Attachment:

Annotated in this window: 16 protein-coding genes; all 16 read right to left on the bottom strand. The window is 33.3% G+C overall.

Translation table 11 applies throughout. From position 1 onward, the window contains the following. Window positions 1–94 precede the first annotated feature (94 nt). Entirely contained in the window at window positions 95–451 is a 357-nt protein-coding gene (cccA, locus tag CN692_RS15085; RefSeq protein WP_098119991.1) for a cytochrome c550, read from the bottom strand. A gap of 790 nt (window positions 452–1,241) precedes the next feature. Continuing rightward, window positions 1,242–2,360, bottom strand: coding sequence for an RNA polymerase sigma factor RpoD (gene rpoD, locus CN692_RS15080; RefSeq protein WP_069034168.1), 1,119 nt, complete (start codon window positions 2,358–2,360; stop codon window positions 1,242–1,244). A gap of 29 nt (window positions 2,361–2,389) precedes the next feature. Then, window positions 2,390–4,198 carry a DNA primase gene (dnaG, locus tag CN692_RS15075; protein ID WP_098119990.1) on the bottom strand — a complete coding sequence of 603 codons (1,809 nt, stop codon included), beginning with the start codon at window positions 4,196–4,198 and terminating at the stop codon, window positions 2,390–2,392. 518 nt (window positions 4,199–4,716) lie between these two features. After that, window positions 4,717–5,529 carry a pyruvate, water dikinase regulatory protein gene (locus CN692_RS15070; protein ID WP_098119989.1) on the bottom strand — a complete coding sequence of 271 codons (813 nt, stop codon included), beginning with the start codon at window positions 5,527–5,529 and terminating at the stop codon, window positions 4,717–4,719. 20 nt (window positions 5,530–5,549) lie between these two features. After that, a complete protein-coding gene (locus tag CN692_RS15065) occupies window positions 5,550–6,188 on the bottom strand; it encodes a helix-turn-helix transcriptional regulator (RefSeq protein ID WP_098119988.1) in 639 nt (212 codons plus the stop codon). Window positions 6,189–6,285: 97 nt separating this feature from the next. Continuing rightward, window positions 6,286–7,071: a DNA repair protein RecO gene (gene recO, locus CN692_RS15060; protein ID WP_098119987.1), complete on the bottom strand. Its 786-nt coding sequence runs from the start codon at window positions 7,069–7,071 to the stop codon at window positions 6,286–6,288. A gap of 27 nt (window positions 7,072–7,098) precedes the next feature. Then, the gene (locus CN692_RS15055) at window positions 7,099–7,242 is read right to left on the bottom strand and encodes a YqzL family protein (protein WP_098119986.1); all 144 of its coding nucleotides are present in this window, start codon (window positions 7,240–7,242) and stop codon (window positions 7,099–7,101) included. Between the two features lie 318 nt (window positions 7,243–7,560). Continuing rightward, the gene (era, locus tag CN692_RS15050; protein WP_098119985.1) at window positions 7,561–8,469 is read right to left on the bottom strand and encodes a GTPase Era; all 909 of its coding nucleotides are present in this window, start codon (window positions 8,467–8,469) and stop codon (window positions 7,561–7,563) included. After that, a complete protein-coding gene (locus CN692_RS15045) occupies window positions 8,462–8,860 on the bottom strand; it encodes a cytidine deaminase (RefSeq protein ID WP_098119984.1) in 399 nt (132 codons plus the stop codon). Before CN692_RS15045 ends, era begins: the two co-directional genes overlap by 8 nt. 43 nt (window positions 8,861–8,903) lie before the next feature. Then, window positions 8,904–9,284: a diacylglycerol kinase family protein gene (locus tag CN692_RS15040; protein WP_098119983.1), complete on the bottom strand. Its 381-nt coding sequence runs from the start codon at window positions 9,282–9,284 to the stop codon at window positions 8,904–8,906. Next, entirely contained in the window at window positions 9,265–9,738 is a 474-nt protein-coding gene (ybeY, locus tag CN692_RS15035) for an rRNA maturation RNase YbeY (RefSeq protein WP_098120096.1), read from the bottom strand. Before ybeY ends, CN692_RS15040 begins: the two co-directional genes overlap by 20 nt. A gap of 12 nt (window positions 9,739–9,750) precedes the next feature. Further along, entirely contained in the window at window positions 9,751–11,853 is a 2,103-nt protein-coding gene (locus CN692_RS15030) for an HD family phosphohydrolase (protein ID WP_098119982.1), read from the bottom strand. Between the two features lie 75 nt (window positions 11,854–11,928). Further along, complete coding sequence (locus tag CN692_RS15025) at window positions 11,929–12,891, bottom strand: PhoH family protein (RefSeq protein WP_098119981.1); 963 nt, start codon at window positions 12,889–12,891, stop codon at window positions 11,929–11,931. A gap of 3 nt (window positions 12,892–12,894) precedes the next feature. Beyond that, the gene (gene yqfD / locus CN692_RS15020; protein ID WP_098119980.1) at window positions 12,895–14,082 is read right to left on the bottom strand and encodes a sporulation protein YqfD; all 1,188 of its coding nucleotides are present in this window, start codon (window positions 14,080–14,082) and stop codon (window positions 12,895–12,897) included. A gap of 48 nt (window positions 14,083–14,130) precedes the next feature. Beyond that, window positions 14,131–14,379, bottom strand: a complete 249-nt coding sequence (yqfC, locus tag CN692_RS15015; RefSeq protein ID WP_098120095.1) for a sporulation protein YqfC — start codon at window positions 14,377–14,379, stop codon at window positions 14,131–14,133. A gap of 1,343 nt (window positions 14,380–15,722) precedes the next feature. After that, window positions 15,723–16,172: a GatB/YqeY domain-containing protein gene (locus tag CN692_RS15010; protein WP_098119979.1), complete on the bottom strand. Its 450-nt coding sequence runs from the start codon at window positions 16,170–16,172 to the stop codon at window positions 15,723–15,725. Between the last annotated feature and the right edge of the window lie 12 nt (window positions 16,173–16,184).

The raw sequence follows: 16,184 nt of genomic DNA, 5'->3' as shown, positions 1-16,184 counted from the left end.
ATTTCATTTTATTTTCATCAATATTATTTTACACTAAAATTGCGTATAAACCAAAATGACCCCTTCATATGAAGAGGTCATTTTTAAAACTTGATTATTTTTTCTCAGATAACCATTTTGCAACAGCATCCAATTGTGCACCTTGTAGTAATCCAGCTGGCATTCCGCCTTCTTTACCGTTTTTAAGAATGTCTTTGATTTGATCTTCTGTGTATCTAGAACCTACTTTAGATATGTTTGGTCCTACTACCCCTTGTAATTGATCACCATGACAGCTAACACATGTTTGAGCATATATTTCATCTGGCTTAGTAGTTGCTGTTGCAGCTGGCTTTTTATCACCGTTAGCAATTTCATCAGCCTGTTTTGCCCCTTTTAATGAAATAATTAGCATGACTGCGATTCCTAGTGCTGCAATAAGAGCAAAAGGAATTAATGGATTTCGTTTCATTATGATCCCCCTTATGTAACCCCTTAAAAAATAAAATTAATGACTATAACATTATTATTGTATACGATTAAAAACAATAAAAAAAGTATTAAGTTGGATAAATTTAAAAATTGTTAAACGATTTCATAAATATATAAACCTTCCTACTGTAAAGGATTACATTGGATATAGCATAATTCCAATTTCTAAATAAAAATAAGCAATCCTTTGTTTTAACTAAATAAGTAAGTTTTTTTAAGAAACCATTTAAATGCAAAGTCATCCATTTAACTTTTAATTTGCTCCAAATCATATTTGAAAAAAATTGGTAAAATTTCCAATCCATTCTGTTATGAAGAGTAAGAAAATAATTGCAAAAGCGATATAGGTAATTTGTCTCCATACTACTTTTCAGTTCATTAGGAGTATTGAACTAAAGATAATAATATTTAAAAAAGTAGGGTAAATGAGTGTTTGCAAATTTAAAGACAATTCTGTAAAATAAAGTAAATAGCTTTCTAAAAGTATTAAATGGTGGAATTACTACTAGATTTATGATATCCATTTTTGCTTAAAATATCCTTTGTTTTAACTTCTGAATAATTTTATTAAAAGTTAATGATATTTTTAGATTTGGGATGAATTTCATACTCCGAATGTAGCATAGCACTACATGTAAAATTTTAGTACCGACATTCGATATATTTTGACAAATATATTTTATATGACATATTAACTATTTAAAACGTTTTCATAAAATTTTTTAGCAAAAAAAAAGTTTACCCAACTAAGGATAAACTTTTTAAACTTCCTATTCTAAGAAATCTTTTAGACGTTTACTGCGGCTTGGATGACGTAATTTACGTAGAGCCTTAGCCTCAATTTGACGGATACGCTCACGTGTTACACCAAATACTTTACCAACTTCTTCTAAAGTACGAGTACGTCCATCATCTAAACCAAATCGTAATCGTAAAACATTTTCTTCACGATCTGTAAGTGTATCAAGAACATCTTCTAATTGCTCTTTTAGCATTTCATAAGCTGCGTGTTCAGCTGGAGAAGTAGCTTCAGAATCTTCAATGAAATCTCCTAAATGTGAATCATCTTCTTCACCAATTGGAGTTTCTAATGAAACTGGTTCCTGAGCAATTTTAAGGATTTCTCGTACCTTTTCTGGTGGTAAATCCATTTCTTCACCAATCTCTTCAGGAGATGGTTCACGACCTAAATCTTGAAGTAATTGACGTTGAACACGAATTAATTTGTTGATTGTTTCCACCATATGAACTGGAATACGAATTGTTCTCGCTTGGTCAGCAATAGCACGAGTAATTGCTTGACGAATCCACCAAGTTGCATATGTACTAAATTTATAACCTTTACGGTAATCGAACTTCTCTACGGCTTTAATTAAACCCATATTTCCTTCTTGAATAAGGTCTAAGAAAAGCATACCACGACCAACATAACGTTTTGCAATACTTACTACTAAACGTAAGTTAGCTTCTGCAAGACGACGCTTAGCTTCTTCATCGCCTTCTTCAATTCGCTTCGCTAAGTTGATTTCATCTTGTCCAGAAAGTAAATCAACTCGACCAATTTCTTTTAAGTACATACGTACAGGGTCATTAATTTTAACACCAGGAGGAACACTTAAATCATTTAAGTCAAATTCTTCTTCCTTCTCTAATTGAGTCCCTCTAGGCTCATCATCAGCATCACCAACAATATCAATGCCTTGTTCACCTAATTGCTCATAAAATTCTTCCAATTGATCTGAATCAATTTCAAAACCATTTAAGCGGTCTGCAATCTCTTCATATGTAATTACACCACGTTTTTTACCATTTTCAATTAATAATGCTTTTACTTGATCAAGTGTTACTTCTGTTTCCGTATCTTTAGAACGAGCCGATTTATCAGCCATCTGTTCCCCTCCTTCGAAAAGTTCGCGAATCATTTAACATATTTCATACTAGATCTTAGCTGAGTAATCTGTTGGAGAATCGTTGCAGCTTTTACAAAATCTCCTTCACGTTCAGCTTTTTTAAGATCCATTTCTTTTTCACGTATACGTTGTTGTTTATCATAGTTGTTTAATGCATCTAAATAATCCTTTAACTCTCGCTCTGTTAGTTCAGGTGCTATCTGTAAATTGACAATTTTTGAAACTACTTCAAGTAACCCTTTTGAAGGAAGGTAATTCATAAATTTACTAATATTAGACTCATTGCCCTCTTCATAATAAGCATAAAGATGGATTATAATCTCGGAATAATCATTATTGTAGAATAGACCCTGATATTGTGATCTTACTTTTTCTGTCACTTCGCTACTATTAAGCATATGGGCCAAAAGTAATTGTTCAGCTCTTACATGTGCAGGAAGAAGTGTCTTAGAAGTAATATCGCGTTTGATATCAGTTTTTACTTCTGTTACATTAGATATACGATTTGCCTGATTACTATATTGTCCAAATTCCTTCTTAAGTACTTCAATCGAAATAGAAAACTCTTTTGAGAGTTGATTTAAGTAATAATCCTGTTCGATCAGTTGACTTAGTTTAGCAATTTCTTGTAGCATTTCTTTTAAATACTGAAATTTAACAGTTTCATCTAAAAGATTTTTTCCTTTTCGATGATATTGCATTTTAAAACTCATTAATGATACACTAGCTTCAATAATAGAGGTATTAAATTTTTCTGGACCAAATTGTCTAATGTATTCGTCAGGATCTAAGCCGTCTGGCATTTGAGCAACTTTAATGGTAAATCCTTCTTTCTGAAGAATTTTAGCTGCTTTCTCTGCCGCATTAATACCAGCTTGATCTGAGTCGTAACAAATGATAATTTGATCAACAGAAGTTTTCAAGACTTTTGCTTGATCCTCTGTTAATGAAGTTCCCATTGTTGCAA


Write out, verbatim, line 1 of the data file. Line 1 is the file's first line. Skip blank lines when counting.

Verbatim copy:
Annotated in this window: 16 protein-coding genes; all 16 read right to left on the bottom strand. The window is 33.3% G+C overall.